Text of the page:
“They expressed a lot of frustration, feeling like they were being locked out of the industry because they were being perceived as drug dealers,” Buxton said. “They’re in a room full of other people who have duffel bags full of weed but the perception is they don’t actually grow it, they’re not connected to the plant, they’re just trying to make fast money as opposed to the cool guy who looks like a ‘hippie’ is actually a real cannabis person. That was a little more prevalent 10 years ago.”

With the demands for social equity sparked by the police killing of George Floyd, Buxton said Black-owned cannabis brands have gained much more attention.

“So any club, especially any professional club, they can really choose who they take and who they don’t take, and even in general it can be tough for anybody,” Buxton said. “But that has been flipped on its head recently with the whole George Floyd thing because now it has become a real serious issue of what Black-owned brands are out there because we talk about equity in the cannabis industry and what’s open. Let’s actually see what’s out there and there are very few out there.”

Buxton and other cannabis equity advocates say the legalization of recreational marijuana has created new layers of bureaucratic and economic barriers.

Equity advocates have criticized Proposition 64, which legalized recreational marijuana use in 2017, for catering to big corporations rather than small businesses because of high fees for state licenses.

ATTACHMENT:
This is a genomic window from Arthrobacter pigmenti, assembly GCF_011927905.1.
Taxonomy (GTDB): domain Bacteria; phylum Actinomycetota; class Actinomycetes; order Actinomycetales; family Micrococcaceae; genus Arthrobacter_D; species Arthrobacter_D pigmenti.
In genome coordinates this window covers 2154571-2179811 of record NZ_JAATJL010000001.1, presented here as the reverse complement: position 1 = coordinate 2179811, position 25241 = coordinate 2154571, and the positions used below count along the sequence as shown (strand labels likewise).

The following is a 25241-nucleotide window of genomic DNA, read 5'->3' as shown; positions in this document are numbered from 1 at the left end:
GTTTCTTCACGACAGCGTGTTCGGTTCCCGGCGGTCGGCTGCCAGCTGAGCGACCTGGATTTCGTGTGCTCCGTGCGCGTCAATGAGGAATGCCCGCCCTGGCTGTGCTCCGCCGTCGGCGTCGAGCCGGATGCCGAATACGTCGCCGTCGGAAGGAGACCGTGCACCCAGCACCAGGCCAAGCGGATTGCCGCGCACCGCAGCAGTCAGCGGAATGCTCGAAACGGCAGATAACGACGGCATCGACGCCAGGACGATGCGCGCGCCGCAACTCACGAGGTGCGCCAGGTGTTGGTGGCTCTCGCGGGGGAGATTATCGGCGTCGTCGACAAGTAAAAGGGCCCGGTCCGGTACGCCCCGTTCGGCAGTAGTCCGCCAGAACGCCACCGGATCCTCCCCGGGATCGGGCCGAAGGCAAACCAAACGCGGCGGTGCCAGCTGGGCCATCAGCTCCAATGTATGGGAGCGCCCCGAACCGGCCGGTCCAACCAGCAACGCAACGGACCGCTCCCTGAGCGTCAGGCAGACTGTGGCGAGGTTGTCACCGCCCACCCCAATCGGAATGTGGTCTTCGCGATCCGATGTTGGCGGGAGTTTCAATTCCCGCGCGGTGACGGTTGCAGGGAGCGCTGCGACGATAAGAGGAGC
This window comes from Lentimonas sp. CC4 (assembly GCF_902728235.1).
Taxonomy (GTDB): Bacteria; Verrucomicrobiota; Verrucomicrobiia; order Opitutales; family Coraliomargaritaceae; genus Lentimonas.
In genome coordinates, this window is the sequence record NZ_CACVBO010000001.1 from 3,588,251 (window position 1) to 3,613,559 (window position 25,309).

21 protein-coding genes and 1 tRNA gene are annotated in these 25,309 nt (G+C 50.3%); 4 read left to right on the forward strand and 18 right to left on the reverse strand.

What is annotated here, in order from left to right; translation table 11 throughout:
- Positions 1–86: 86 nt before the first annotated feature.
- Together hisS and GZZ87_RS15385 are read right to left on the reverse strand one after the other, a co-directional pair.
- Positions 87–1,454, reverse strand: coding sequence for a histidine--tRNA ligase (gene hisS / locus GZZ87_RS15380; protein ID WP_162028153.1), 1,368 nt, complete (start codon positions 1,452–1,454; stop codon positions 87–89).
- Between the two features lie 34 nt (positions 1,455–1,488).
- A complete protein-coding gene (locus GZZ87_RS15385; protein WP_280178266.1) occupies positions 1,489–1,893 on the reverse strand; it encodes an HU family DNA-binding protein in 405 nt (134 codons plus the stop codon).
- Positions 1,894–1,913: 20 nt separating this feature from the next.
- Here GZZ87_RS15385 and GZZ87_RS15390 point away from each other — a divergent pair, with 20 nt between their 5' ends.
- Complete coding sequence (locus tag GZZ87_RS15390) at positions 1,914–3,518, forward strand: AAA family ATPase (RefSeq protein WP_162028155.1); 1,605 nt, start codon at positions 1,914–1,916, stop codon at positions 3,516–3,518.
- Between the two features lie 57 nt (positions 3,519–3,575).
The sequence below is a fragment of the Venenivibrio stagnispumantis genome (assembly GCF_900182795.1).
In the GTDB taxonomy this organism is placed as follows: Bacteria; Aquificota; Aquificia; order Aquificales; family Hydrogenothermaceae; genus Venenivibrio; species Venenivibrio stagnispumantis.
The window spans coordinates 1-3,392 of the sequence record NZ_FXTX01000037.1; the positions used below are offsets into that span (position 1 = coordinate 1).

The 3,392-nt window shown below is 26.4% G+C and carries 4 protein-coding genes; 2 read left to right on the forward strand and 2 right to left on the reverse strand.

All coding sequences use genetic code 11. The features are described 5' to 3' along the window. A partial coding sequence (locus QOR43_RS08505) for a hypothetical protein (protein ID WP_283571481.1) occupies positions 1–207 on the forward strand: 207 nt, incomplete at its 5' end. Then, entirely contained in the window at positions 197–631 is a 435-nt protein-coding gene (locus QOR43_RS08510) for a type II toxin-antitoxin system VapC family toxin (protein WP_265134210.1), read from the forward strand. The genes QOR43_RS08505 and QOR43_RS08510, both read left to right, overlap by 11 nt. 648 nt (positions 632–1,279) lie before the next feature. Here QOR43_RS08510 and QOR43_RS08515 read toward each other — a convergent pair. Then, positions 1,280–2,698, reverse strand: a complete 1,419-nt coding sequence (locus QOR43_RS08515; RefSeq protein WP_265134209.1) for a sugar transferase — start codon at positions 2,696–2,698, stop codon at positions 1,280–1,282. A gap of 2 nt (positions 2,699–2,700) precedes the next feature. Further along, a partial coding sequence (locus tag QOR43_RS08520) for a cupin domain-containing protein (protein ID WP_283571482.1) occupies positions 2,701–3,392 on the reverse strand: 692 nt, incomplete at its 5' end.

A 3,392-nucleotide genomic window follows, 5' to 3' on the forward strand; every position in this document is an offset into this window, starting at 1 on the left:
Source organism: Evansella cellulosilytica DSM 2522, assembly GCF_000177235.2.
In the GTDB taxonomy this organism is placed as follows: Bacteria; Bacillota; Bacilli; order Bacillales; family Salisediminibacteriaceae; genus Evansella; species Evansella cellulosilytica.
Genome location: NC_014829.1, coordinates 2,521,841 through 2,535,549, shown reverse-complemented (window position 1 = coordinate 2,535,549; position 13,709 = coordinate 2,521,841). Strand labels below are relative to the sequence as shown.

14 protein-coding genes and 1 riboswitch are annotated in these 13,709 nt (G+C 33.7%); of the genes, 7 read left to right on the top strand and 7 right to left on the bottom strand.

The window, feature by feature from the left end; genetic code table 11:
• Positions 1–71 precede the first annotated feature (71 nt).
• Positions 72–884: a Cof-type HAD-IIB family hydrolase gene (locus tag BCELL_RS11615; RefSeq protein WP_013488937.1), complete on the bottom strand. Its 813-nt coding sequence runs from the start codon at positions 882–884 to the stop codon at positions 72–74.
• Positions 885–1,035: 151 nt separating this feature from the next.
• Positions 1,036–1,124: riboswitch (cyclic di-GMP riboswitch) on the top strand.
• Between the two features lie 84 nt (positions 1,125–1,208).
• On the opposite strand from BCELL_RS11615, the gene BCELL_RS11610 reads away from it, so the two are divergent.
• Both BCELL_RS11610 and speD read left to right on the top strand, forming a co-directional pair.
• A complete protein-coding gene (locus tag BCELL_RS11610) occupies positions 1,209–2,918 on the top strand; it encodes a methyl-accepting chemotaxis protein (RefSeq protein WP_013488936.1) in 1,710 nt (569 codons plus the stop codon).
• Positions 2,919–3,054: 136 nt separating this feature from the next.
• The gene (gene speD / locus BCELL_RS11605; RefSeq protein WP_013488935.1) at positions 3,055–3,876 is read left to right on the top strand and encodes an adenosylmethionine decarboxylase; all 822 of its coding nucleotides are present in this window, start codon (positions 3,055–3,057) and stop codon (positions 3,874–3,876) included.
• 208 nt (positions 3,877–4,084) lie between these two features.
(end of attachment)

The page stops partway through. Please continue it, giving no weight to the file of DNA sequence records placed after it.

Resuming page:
“Harborside is one of the companies that really pushed for Prop. 64 to happen even though Prop. 64’s language was very much about a corporate takeover of cannabis, like a very elitist way of regulating the cannabis industry,” said Nina Parks, an equity advocate and the chair of the San Francisco Cannabis Oversight Commission.

Parks said Harborside promoting Black-owned brands is a good first step to create more inclusivity for people of color.

“Because Harborside was part of that push, it is their responsibility to reach back and ensure there is space at the table,” Parks said, adding Harborside’s co-founder and chairman emeritus Steve DeAngelo has a duty to involve more people of color.

However, Senter said retailers including Harborside should look for ways to expand equity initiatives by hiring more diverse staff, carving out more shelf space for brands owned by people of color and conducting internal audits to make sure they meet those goals.

She described it as “things companies can do to ensure this is not just a fad.”

“I think it’s fantastic, and I think everybody needs to do it,” Senter said. “We’ve got to push them a bit farther, until they really, really build an inclusive supply chain.”

Buxton said as the country grapples with racism and police killings, he aims to continue investing in his community and helping people of color advance in the recreational cannabis industry.

“This isn’t the first time Black folks have had to make something positive out of … tragedy,” Buxton said. “(My mom) reminded me that every decision that you make is going to be about the betterment of your community.”

Contact Mauricio La Plante at [email protected] or follow @mslaplantenews on Twitter.